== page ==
OK, so here’s the thing – and I know this is controversial and may sound weird since I spend all of my holidays out here in the Med, but I hate the whole sunbathing-on-sandy-beaches thing. I do, I really do. Beaches should be so fabulous, but they are so stressful.
For starters, there’s the stripping off thing. This tummy of mine was never designed for a bikini, or for public scrutiny. When it’s out in the fresh air, I spend lots of time looking at it, thinking that one day it might be different, but somehow that day has never arrived. Believe me, it’s a lifelong disappointment. Even when I was a kid in those seventies bikinis with the plastic ring bits, I’ve never looked that good in a two piece. Three hefty pregnancies haven’t helped, either.
Anyway, so caught up have I been in pool and shutter painting, that when the kids begged loudly enough to be taken to the seaside, I realized to my horror that I wasn’t even remotely beach ready – if you get my tufty drift. Fortunately, Denise had a spare half hour.
Denise runs a beauty clinic in posh Portals which is an air-conditioned paradise for the buffed, botoxed, bronzed brigade. As I stood on the thick carpet in reception, I took one look in the mirror at my unkempt bushy eyebrows and almost screeched out loud.
But you can’t screech in Denise’s. The whole place is wall-to-wall soft peachy fluffiness. Peach towelling beds and peach walls and there’s piped pan-pipes playing loud enough to drown out the scraping of feet and the ripping of wax and plucking and all the other peachy bits that goes on behind each peach curtain. Considering the levels of pain that goes on, the place is as peaceful as a church.
I guess I set a new low for them, because when I lay on the bed the thin, beautiful Spanish girl took my foot in her hand and looked at it as if it were a dead thing washed up on shore.
But, boy she was good. Half an hour later, I was more-or-less bikini ready. (Before you ask, I’m not quite old enough to declare myself a swim suit person. That’s really throwing in the towel and I’m too vain for that. That would be like telling the kids I’m forty!).
So soon I’m on the beach, breathing in, doing that leaning down with your elbows behind you thing that they talk about in Grazia, making all sorts of vows to myself about when my sit-up regime will start.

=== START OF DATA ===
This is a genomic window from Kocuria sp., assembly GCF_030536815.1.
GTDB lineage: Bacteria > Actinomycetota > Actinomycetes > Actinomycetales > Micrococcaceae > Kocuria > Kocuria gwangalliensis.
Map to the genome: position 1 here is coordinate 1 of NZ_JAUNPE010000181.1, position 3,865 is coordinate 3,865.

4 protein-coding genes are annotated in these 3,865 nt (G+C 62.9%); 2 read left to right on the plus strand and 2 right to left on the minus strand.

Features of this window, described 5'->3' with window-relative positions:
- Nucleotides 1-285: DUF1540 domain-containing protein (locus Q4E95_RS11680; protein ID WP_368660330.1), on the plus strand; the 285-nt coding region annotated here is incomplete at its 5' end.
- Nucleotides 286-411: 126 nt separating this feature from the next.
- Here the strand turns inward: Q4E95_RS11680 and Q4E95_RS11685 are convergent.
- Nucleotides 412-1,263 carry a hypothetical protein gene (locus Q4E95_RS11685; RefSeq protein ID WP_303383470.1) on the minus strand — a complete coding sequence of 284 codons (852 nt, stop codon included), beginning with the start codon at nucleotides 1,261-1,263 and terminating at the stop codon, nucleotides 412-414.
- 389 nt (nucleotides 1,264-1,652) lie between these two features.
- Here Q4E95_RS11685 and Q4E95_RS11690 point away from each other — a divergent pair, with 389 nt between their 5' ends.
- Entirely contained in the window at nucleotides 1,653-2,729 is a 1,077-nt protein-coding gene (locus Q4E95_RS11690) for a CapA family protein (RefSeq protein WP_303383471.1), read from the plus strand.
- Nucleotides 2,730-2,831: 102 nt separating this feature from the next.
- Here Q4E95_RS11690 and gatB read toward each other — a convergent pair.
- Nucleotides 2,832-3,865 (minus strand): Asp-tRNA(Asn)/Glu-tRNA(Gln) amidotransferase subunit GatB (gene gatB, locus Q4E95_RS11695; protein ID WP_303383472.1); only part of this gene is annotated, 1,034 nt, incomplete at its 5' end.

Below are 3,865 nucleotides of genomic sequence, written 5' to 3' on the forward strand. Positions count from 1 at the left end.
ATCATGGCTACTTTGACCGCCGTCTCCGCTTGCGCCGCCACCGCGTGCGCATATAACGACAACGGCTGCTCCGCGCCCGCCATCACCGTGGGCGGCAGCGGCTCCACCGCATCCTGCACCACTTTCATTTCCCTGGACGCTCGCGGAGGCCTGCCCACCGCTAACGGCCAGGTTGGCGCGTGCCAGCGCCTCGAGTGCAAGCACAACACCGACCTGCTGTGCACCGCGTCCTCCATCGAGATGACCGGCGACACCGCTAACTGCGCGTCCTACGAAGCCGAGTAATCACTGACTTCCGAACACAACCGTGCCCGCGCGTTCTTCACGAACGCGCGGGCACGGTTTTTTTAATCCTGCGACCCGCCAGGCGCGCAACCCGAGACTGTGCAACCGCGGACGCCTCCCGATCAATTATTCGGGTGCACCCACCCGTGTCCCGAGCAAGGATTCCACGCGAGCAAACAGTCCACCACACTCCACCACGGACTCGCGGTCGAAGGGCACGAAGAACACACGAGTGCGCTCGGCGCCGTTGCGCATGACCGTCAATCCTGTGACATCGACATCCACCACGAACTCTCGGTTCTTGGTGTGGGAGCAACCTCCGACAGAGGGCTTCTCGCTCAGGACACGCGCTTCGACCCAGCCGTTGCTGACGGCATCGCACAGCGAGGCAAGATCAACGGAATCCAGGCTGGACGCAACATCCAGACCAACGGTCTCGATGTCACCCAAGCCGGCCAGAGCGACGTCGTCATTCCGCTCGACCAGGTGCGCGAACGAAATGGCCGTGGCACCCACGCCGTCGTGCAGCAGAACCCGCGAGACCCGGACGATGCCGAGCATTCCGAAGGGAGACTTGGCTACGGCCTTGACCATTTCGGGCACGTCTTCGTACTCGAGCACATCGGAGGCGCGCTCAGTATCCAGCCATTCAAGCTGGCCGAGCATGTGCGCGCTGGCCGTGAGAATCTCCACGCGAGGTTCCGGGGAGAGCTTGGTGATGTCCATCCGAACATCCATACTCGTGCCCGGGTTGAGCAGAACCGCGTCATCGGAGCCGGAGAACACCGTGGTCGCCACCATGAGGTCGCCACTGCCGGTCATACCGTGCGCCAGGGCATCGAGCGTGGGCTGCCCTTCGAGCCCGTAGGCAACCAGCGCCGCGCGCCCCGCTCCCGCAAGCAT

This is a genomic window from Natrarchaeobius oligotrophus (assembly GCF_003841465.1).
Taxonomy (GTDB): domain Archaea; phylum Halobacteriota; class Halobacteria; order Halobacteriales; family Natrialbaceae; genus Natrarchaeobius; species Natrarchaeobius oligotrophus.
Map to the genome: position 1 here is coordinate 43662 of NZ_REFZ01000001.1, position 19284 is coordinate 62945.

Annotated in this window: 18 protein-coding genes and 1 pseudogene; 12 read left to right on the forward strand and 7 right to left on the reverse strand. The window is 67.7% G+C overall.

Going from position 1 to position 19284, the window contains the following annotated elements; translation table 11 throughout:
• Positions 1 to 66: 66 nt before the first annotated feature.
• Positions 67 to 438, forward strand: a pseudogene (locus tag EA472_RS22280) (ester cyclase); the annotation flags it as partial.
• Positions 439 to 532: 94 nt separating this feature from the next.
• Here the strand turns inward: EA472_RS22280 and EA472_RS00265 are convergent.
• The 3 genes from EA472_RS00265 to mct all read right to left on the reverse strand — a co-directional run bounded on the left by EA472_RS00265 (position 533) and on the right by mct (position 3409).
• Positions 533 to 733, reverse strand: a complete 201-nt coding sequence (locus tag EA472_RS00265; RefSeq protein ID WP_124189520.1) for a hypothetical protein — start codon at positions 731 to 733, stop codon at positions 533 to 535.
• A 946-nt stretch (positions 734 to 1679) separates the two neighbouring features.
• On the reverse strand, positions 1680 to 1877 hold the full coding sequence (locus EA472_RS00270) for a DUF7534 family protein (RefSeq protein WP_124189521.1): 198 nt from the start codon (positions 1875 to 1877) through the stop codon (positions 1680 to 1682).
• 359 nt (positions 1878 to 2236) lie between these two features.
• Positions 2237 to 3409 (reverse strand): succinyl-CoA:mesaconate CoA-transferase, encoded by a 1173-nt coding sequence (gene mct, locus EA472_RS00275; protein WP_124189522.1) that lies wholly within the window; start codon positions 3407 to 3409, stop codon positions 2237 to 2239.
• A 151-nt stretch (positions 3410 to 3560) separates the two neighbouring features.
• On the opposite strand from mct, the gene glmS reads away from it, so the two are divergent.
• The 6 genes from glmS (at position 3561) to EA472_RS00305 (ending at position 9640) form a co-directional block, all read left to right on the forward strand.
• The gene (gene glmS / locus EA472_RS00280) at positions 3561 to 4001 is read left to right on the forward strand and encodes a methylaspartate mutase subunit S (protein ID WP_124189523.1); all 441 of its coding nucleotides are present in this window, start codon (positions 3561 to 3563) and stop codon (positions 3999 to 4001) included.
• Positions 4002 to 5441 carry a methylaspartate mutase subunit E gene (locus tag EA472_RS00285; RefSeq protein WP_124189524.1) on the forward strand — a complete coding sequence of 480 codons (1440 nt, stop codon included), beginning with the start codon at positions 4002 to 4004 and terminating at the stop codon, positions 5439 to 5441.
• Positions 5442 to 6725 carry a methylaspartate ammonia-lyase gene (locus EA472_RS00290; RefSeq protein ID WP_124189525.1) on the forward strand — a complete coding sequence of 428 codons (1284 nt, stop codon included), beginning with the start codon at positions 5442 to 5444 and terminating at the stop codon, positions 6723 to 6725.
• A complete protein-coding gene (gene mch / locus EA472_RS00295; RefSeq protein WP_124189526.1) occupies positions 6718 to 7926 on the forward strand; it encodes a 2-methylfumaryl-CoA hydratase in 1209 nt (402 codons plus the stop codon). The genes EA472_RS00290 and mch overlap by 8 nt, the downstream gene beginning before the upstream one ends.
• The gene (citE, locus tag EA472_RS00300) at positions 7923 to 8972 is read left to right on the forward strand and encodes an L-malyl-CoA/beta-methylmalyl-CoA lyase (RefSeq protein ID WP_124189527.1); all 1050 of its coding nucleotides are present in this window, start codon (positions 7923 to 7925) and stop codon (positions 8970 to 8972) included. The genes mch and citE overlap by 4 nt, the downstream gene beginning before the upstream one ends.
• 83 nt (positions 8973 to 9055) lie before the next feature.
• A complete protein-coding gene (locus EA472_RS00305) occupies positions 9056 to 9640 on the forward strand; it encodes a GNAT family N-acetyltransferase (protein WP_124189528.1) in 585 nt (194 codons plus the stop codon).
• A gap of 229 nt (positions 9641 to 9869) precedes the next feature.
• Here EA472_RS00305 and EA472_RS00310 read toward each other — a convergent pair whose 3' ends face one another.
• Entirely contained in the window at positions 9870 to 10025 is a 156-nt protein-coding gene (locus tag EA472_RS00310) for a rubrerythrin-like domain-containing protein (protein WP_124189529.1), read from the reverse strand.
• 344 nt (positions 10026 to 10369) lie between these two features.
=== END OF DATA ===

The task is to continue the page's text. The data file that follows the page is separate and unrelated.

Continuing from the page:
And everything would have been fine, if I could’ve assumed that position, except that wasn’t possible. Because the second big disadvantage of any beach trip is my kids.
Don’t get me wrong – I love them. I love that they love the beach, but from the second we arrive, it’s carnage. Clothes are flung everywhere as they wrestle into bikinis (in which they all look amazing, I might add) as I trot around after them squirting sun-cream and muttering about hats and sunglasses and armbands as they slip out of my grasp into the water.
Within seconds they’re back with a barrage of questions: Can I have my flippers/goggles/bucket/spade/towel? Can I have an ice-cream/ drink/fishing net? Can we get a banana boat ride/slide-pedalo/sun-lounger? Will you look after my crab/shells/OMG what is that?
I settle each demand and think about how I might open my book, but guess what? The towel-draggers are hungry and they want the picnic I’ve bought in the cool box. And thus begins the hell of making sandwiches. Thus called because I turn into a witch and everything I produce is full of sand.
But that’s not the worst bit of my summer beach experience. Oh no. Being hot and sweaty and covered in sticky melon juice is nothing compared to the private ego bashing that the beach trip involves. Because everywhere you look, people are reading books and I can’t help but pathetically hope that one of them is reading my book.
Emlyn keeps reminding me that my book isn’t even officially until next week, so it’s unlikely that I’ll see the airport edition anywhere, but I can’t help scanning each book cover and marvelling at what the public at large are reading and battling with chronic writer’s insecurity. My spouse watches me nervously. He knows from experience the consequences of accosting readers on the beach.
I guess I haven’t recovered yet from my J R Hartley moment at Gatwick when I asked for my book and the kind lady in Smiths waved me to the back of the shop, saying that the pile at the front had gone. A blessing at least, but seeing Forbidden Pleasures alone on the shelf surrounded by so many other books, made me experience the kind of crowd claustrophobia I last experienced trying to get out of the O2 arena.
It’s my baby and it’s special. I rescued it and sidled up to a girl who already had several books she was dithering between. ‘Get this,’ I urged her, thrusting my book at her. I went on to explain the roller-coaster plot and how it would be perfect for the beach. How I’d written it just for people like her. ‘But I’m on holiday with my boyfriend,’ she said sceptically, ‘I doubt I’ll get much time to read. I just want something that makes me look good.’
As the saying goes, you can take a horse to water, but you can’t make it drink.